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Buried sawdust heats homes hot water.

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Posted by paulifatguts on June 27, 2007, 3:23 pm
 
A carpenter friend who lives three hours NORTH of Toronto Ontario had
a problem getting rid of sawdust from his garage workshop.He dug a
large hole,10'by10'by 6' deep and then he lined it with some black
construction plastic.He put about two or three feet of sawdust on
this,and then he layed coiled flexible copper on it with the ends of
the tubing ending above ground.Next came another couple of feet of
sawdust.He wet the whole business down with his garden hose and
covered it with more black plastic and then enough dirt to even out
his yard again.He knew only that the sawdust was definitely gone and
that he might get some hot water for awhile.Turned out that he heated
his water,for three teenagers,wife,self,dogs,many summer and winter
visitors for the nextsix years that I knew him.Could have lasted
longer,I don`t know.He would bring it up because his sawdust problem
was still a problem.I paid attention because I didn`t think it would
be worth all the digging and it made me nuts struggling to heat water
in my cottage all that time when I could have done the same as him and
got all the sawdust I needed delivered free from him.


Posted by AstickfortheMULE on June 27, 2007, 8:02 pm
 
Are you sure this is not a

"friend of a friend".

This smells of an Urban legend variety similar to they make lightbulbs
that never burn out.

If something is too good to be true, then it probably is.

Of course, if it is true, give me his name.  I have made a huge pile
of sawdust over the last year.  Heck,  might even grind up a cord of
wood.

Seattle, WA



Posted by Paul Ciszek on July 3, 2007, 2:34 am
 

We need a term for Urban Legends overtaken by time.  Such as:

"They" are supressing light bulbs that last for a very long time and use
a lot less electricity.  (They're called compact fluorescents, and they
keep getting cheaper.)

"The calls are coming from inside the house!"  (From a cell phone, maybe?)

If you get an e-mail with the title "GOOD TIMES", don't open it or you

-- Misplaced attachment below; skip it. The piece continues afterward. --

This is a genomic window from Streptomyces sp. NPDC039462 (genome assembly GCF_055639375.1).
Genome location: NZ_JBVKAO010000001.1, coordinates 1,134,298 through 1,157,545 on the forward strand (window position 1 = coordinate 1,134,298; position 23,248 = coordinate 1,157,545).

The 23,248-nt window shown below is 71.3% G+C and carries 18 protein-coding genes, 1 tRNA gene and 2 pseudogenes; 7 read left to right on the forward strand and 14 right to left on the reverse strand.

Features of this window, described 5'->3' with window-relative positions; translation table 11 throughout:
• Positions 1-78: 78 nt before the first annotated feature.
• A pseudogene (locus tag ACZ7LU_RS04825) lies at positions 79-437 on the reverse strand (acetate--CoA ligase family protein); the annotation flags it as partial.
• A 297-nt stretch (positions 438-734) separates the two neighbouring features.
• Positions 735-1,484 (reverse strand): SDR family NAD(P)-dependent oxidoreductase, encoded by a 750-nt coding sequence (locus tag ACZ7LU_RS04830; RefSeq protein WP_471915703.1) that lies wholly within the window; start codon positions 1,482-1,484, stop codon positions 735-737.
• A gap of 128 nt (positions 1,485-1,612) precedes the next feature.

will get a virus.  (At the time this one originated, that was impossible;
isn't progress wonderful?)

--
Please reply to:            | "One of the hardest parts of my job is to
pciszek at panix dot com    |  connect Iraq to the War on Terror."
Autoreply is disabled       |            -- G. W. Bush, 9/7/2006

Posted by Morris Dovey on June 28, 2007, 8:37 pm
 David Williams wrote:
| -> One pound of wood has a theoretical maximum of ~ 8600 BTU's, so
| ~ 56,000
| -> BTUs. That's plenty of hot water.
|
| Hmmm... (Dredging brain for ancient records of archaic units...)
|
| 56,000 BTU would produce about 700 pounds of hot water, assuming it
| has
| to be heated by 80 deg F. That's about 300 litres. (Sigh of
| relief.) I once measured the flow-rate of a "low flow" shower head,
| and found it sprayed 150 mL per second of water. About 100 mL of
| that would cone
| from the hot water side, so a shower uses a litre of hot water every
| ten seconds. So 300 litres would keep the shower running for 3,000
| seconds, or 50 minutes. If a family of four all take a ten-minute
| shower, almost all the water would be gone, and they'd still have
| dirty dishes, a dirty dog, etc..
|
| It's not impossible, but they'd have to be fairly frugal.

<struggling with new-fangled metric units>

My calculator says that if a family of four all take a ten-minute
shower, that'd be only 60L - unless, of course, they shower
separately.

If they get the dog into the shower with them, the shower might take
longer.

:-)

--
Morris Dovey
DeSoto Solar
DeSoto, Iowa USA
http://www.iedu.com/DeSoto/



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